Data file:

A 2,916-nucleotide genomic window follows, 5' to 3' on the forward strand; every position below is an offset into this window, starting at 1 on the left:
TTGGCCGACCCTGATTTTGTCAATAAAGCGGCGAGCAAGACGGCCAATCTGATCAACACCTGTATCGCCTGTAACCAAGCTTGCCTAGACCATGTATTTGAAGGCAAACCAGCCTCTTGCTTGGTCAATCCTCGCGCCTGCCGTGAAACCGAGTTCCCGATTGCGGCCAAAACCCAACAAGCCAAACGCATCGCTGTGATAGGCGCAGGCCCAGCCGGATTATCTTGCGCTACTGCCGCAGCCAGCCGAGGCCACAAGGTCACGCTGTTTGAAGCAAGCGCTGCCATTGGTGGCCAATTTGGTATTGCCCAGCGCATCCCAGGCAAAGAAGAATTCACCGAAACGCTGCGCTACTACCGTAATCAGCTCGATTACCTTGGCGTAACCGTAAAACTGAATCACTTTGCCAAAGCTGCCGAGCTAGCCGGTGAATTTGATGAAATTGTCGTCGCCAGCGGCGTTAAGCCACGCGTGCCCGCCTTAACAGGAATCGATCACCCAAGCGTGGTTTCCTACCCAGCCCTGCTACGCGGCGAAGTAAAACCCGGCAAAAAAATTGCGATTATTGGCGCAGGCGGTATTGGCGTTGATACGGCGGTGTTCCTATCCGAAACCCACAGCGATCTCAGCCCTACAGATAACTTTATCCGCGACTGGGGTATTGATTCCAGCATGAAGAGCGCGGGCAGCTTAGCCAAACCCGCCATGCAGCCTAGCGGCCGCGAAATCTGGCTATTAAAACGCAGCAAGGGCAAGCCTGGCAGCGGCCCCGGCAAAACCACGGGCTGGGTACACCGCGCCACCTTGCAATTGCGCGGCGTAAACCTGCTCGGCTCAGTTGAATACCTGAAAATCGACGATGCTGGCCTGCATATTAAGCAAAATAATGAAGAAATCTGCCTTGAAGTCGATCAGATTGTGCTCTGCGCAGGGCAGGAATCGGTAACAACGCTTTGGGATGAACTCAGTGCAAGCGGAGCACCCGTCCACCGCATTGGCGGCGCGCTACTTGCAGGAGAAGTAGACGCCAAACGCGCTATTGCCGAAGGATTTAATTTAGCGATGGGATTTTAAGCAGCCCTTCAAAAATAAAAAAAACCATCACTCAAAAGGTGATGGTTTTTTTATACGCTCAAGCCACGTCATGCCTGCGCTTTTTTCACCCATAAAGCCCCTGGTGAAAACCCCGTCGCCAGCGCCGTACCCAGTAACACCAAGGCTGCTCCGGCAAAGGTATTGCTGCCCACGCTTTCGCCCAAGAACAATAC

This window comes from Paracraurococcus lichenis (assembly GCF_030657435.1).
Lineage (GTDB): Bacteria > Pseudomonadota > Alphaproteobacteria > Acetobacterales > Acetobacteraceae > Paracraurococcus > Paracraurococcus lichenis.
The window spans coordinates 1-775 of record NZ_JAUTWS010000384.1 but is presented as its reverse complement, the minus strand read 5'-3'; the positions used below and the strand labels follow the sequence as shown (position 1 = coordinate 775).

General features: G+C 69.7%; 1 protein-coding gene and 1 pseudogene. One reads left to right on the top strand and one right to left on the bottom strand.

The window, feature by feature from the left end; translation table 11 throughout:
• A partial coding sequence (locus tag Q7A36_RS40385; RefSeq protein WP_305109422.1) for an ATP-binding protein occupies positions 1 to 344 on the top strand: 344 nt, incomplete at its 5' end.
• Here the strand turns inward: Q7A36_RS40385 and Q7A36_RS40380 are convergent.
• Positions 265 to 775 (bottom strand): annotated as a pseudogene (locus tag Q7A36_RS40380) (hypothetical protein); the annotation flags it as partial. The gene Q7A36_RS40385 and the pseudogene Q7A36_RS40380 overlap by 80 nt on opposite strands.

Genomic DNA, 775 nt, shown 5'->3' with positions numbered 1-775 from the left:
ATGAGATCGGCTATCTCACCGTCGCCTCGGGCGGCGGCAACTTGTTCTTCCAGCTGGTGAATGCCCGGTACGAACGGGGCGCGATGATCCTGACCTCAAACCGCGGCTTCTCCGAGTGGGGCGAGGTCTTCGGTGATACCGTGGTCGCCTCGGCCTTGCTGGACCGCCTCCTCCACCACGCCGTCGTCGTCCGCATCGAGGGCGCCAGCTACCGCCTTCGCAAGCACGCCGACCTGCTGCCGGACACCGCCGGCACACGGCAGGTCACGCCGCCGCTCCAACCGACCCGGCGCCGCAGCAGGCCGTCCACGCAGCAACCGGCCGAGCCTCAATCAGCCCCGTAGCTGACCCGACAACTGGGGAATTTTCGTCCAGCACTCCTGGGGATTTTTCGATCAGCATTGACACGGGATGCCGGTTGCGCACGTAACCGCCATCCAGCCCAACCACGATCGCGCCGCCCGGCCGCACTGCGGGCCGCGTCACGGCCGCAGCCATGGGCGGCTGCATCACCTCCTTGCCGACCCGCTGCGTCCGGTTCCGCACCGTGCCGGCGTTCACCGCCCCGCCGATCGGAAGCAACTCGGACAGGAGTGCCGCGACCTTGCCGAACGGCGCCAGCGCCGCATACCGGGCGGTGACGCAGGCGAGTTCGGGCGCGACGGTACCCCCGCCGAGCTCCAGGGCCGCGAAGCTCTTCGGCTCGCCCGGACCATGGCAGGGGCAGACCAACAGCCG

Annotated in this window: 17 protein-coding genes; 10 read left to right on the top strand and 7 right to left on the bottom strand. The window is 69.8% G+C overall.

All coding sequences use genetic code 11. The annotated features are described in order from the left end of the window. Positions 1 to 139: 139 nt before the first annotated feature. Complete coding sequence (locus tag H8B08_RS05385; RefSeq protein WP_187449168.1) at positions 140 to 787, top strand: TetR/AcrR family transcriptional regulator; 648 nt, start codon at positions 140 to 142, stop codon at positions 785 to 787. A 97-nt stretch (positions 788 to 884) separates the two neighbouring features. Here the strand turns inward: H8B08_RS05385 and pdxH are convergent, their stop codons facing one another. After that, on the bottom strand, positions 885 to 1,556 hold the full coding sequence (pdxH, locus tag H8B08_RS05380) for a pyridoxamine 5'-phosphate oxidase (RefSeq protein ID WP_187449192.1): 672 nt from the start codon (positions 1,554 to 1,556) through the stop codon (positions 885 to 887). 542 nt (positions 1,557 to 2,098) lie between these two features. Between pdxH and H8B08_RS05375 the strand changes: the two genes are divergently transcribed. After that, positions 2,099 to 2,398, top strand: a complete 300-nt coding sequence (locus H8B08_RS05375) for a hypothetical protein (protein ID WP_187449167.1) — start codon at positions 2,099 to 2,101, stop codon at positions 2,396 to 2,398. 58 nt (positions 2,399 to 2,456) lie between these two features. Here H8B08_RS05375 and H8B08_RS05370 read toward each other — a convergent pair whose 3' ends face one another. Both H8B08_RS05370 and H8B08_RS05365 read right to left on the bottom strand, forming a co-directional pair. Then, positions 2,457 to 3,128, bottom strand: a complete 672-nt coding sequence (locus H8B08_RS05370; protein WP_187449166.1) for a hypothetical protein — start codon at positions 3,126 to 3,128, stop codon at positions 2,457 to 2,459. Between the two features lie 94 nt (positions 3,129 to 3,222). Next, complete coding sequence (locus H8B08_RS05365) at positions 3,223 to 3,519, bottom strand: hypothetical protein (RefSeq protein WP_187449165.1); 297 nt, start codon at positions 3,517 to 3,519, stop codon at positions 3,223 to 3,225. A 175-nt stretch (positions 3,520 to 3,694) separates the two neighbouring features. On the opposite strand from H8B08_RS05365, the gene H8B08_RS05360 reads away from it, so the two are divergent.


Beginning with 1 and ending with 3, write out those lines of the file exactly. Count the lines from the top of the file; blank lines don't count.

A 2,916-nucleotide genomic window follows, 5' to 3' on the forward strand; every position below is an offset into this window, starting at 1 on the left:
TTGGCCGACCCTGATTTTGTCAATAAAGCGGCGAGCAAGACGGCCAATCTGATCAACACCTGTATCGCCTGTAACCAAGCTTGCCTAGACCATGTATTTGAAGGCAAACCAGCCTCTTGCTTGGTCAATCCTCGCGCCTGCCGTGAAACCGAGTTCCCGATTGCGGCCAAAACCCAACAAGCCAAACGCATCGCTGTGATAGGCGCAGGCCCAGCCGGATTATCTTGCGCTACTGCCGCAGCCAGCCGAGGCCACAAGGTCACGCTGTTTGAAGCAAGCGCTGCCATTGGTGGCCAATTTGGTATTGCCCAGCGCATCCCAGGCAAAGAAGAATTCACCGAAACGCTGCGCTACTACCGTAATCAGCTCGATTACCTTGGCGTAACCGTAAAACTGAATCACTTTGCCAAAGCTGCCGAGCTAGCCGGTGAATTTGATGAAATTGTCGTCGCCAGCGGCGTTAAGCCACGCGTGCCCGCCTTAACAGGAATCGATCACCCAAGCGTGGTTTCCTACCCAGCCCTGCTACGCGGCGAAGTAAAACCCGGCAAAAAAATTGCGATTATTGGCGCAGGCGGTATTGGCGTTGATACGGCGGTGTTCCTATCCGAAACCCACAGCGATCTCAGCCCTACAGATAACTTTATCCGCGACTGGGGTATTGATTCCAGCATGAAGAGCGCGGGCAGCTTAGCCAAACCCGCCATGCAGCCTAGCGGCCGCGAAATCTGGCTATTAAAACGCAGCAAGGGCAAGCCTGGCAGCGGCCCCGGCAAAACCACGGGCTGGGTACACCGCGCCACCTTGCAATTGCGCGGCGTAAACCTGCTCGGCTCAGTTGAATACCTGAAAATCGACGATGCTGGCCTGCATATTAAGCAAAATAATGAAGAAATCTGCCTTGAAGTCGATCAGATTGTGCTCTGCGCAGGGCAGGAATCGGTAACAACGCTTTGGGATGAACTCAGTGCAAGCGGAGCACCCGTCCACCGCATTGGCGGCGCGCTACTTGCAGGAGAAGTAGACGCCAAACGCGCTATTGCCGAAGGATTTAATTTAGCGATGGGATTTTAAGCAGCCCTTCAAAAATAAAAAAAACCATCACTCAAAAGGTGATGGTTTTTTTATACGCTCAAGCCACGTCATGCCTGCGCTTTTTTCACCCATAAAGCCCCTGGTGAAAACCCCGTCGCCAGCGCCGTACCCAGTAACACCAAGGCTGCTCCGGCAAAGGTATTGCTGCCCACGCTTTCGCCCAAGAACAATAC

This window comes from Paracraurococcus lichenis (assembly GCF_030657435.1).